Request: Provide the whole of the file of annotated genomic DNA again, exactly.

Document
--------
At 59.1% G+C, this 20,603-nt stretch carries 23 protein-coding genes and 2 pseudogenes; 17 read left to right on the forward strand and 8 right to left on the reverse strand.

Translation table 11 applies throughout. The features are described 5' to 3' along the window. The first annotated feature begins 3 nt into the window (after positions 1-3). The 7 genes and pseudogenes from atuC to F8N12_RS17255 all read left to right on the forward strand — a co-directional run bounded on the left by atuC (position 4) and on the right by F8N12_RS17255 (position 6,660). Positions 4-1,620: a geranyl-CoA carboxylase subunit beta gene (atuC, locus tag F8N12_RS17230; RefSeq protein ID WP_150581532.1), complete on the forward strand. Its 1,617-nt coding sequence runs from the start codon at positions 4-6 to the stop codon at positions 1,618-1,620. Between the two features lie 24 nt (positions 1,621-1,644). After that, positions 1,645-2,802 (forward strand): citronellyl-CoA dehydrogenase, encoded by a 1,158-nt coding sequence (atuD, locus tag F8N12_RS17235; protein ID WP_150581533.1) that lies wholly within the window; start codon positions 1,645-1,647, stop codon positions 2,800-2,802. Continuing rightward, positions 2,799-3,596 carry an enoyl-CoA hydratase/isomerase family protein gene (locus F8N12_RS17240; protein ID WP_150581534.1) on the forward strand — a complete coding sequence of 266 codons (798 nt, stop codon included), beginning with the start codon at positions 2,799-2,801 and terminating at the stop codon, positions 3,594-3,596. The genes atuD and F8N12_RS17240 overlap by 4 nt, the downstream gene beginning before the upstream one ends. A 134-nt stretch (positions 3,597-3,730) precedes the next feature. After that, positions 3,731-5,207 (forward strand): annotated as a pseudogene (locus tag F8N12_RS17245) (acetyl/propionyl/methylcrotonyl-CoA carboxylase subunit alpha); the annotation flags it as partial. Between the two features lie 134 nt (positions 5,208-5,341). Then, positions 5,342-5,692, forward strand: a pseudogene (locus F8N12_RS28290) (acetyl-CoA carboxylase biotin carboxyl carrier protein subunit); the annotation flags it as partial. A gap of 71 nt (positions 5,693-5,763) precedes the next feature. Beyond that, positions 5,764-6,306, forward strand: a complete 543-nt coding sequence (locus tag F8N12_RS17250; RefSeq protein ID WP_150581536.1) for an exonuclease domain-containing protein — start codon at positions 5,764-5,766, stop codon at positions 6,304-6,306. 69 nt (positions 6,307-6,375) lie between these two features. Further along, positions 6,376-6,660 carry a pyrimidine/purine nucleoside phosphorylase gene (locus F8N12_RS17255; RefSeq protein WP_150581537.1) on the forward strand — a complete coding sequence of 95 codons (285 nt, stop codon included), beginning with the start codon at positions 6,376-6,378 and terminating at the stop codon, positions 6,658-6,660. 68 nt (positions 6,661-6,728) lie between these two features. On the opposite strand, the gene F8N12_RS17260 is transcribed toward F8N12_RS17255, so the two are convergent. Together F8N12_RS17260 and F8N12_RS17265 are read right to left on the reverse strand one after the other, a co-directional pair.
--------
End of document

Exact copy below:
At 59.1% G+C, this 20,603-nt stretch carries 23 protein-coding genes and 2 pseudogenes; 17 read left to right on the forward strand and 8 right to left on the reverse strand.

Translation table 11 applies throughout. The features are described 5' to 3' along the window. The first annotated feature begins 3 nt into the window (after positions 1-3). The 7 genes and pseudogenes from atuC to F8N12_RS17255 all read left to right on the forward strand — a co-directional run bounded on the left by atuC (position 4) and on the right by F8N12_RS17255 (position 6,660). Positions 4-1,620: a geranyl-CoA carboxylase subunit beta gene (atuC, locus tag F8N12_RS17230; RefSeq protein ID WP_150581532.1), complete on the forward strand. Its 1,617-nt coding sequence runs from the start codon at positions 4-6 to the stop codon at positions 1,618-1,620. Between the two features lie 24 nt (positions 1,621-1,644). After that, positions 1,645-2,802 (forward strand): citronellyl-CoA dehydrogenase, encoded by a 1,158-nt coding sequence (atuD, locus tag F8N12_RS17235; protein ID WP_150581533.1) that lies wholly within the window; start codon positions 1,645-1,647, stop codon positions 2,800-2,802. Continuing rightward, positions 2,799-3,596 carry an enoyl-CoA hydratase/isomerase family protein gene (locus F8N12_RS17240; protein ID WP_150581534.1) on the forward strand — a complete coding sequence of 266 codons (798 nt, stop codon included), beginning with the start codon at positions 2,799-2,801 and terminating at the stop codon, positions 3,594-3,596. The genes atuD and F8N12_RS17240 overlap by 4 nt, the downstream gene beginning before the upstream one ends. A 134-nt stretch (positions 3,597-3,730) precedes the next feature. After that, positions 3,731-5,207 (forward strand): annotated as a pseudogene (locus tag F8N12_RS17245) (acetyl/propionyl/methylcrotonyl-CoA carboxylase subunit alpha); the annotation flags it as partial. Between the two features lie 134 nt (positions 5,208-5,341). Then, positions 5,342-5,692, forward strand: a pseudogene (locus F8N12_RS28290) (acetyl-CoA carboxylase biotin carboxyl carrier protein subunit); the annotation flags it as partial. A gap of 71 nt (positions 5,693-5,763) precedes the next feature. Beyond that, positions 5,764-6,306, forward strand: a complete 543-nt coding sequence (locus tag F8N12_RS17250; RefSeq protein ID WP_150581536.1) for an exonuclease domain-containing protein — start codon at positions 5,764-5,766, stop codon at positions 6,304-6,306. 69 nt (positions 6,307-6,375) lie between these two features. Further along, positions 6,376-6,660 carry a pyrimidine/purine nucleoside phosphorylase gene (locus F8N12_RS17255; RefSeq protein WP_150581537.1) on the forward strand — a complete coding sequence of 95 codons (285 nt, stop codon included), beginning with the start codon at positions 6,376-6,378 and terminating at the stop codon, positions 6,658-6,660. 68 nt (positions 6,661-6,728) lie between these two features. On the opposite strand, the gene F8N12_RS17260 is transcribed toward F8N12_RS17255, so the two are convergent. Together F8N12_RS17260 and F8N12_RS17265 are read right to left on the reverse strand one after the other, a co-directional pair.